“Sometimes you gotta lose [before you] find your destiny.” – Jon Gordon
Ever notice that advice about personal achievement tends to hinge on trying harder?
Study longer for the grade. Call more prospects for the sale… but when we honestly review our life’s accomplishments: Yes, some were the result of gritty persistence. But we can’t ignore that others are the direct result of just letting go.
This is certainly true when I look back on my journey. The best decision I made financially was to fire myself as a stock picker and hire a professional financial planner. The best decision I made spiritually was to surrender and accept the gift of grace. The best decision I made professionally was refusing to micromanage and instead empower my team to run their portion of our business.
Perhaps my greatest lesson about the power of letting go came as a young man in search of love. This story begins before I began dating my wife Beth. Within the span of three years in my early 20s, I lost two dear friends in car accidents. These painful losses forced me to be contemplative. It was impossible to ignore the fragility of it all, the meaninglessness of the trivial, value of living fully and longing to use my talents for causes bigger than myself.
I realized that I’d been letting selfishness drive my life thus far, particularly in my dating (or lack of dating). I wanted Beth to be my date, girlfriend, wife, even “proof” that I was normal.
But in focusing on my desires for the relationship, I was unable to enjoy who Beth was and the wonderful friendship we had. With my new found clarity, I decided to stop trying to convince her and instead open my heart and love her, even though it wasn’t exactly the way I had planned.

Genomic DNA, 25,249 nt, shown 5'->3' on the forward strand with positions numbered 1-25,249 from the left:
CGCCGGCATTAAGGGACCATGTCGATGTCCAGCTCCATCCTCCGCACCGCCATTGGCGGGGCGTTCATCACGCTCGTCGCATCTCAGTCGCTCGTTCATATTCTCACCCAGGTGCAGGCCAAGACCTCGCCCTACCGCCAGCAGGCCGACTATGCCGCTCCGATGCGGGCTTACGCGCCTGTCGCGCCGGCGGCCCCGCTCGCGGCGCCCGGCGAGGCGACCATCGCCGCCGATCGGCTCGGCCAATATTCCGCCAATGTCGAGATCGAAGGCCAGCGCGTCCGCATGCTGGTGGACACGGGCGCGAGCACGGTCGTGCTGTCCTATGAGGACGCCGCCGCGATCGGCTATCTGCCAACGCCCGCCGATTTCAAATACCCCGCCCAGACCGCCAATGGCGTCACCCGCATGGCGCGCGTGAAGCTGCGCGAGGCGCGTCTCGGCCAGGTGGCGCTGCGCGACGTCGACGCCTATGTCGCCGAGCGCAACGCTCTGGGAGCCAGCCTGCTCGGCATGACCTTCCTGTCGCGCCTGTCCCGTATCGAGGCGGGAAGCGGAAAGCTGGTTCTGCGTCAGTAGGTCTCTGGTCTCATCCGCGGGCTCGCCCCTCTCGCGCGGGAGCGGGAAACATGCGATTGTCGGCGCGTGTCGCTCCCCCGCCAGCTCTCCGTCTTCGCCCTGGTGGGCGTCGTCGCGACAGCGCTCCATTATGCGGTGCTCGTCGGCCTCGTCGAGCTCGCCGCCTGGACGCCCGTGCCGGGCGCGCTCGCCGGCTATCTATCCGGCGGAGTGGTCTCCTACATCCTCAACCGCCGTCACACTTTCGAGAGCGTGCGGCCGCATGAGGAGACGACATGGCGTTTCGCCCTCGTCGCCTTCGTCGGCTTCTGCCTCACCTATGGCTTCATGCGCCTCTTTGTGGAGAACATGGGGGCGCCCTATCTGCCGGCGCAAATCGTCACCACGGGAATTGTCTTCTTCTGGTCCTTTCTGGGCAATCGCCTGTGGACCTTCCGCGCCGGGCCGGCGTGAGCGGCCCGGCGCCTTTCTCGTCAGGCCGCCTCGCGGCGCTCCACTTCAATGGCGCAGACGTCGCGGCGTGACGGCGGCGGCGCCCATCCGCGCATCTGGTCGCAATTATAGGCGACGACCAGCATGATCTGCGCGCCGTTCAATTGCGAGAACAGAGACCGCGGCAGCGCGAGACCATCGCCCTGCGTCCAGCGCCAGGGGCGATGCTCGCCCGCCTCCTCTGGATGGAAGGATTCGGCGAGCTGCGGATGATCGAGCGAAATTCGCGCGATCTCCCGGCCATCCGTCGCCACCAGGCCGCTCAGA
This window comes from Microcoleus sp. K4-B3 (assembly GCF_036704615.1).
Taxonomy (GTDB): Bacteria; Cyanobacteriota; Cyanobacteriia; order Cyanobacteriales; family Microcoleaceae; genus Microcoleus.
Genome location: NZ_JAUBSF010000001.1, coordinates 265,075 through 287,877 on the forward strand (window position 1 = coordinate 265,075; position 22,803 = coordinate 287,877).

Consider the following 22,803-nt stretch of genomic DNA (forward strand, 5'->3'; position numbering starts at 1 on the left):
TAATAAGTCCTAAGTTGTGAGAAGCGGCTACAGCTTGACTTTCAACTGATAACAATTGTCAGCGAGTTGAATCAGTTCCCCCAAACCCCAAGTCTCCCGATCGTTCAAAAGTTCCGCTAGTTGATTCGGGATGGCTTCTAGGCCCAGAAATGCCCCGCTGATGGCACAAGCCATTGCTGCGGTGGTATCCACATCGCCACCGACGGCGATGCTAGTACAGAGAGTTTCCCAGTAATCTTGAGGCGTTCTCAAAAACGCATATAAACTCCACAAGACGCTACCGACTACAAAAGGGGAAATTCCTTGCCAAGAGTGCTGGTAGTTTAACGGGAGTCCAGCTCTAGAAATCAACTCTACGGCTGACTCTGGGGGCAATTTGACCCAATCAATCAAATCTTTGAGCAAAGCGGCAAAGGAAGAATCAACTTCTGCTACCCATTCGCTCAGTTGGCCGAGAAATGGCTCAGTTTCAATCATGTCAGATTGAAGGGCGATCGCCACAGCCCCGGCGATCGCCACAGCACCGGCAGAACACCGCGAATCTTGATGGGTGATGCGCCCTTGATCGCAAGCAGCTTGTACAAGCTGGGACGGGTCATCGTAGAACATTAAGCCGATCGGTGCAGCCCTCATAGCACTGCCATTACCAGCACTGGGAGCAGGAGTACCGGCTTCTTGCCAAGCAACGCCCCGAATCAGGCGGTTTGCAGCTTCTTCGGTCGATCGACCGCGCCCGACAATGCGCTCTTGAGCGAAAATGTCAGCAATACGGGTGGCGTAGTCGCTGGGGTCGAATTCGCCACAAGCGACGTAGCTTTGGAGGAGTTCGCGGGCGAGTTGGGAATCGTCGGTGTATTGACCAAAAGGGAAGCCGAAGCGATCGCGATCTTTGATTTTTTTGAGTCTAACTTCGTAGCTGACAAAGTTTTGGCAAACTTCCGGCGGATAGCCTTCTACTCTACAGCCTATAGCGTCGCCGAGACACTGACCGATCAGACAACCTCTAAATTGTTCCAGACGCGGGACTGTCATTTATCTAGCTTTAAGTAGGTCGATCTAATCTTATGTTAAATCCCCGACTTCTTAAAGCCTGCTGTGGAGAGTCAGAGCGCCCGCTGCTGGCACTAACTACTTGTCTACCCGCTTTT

Instead of operating from a place of fear, driven by what I could get, I tried living from a place of love, seeking opportunities for what I could give. [Tweet this]
It was a mighty inflection point. I began to simply enjoy the time we spent together. Instead of focusing on my needs, or desires, or goal of dating, the focus shifted to simply loving her and enjoying the moment. No strings attached.
And it was enough.
The change transformed the manner in which I treated her and, in time, the way she felt about me. Months after this shift, while at dinner, she asked me out.
We dated. Married. Have four kids. We’ve had the rollercoaster ride that all relationships endure and enjoy. (On my most recent Live Inspired podcast episode, I interviewed Jon Gordon bestselling author of The Energy Bus and a dozen other books. He shared something that sparked this blog topic: “Sometimes you gotta lose [before you] find your destiny.” It’s an awesome truth that we unpack more during the podcast. Check it out here.)
My friends, a great paradox of life is that in letting go of the desire to not lose, you win; that in releasing the need to never be wrong, you’re right; and that in pouring yourself completely into others for their benefit, love comes back to you in ways more beautiful than you could imagine. [Tweet this] | [Share on Facebook]
Real success and fulfillment are often found in surrendering to the gifts found in the moment.
Don’t hold on so tight that you miss them.
This is your day. Live Inspired.
Is there a time in your life that you “let go” and found greater success or peace because of it? Is there something you need to let go of today to find the peace for which you’re looking? Please share in the comments. I can’t wait to continue the conversation.
1 reply on “Fail First”
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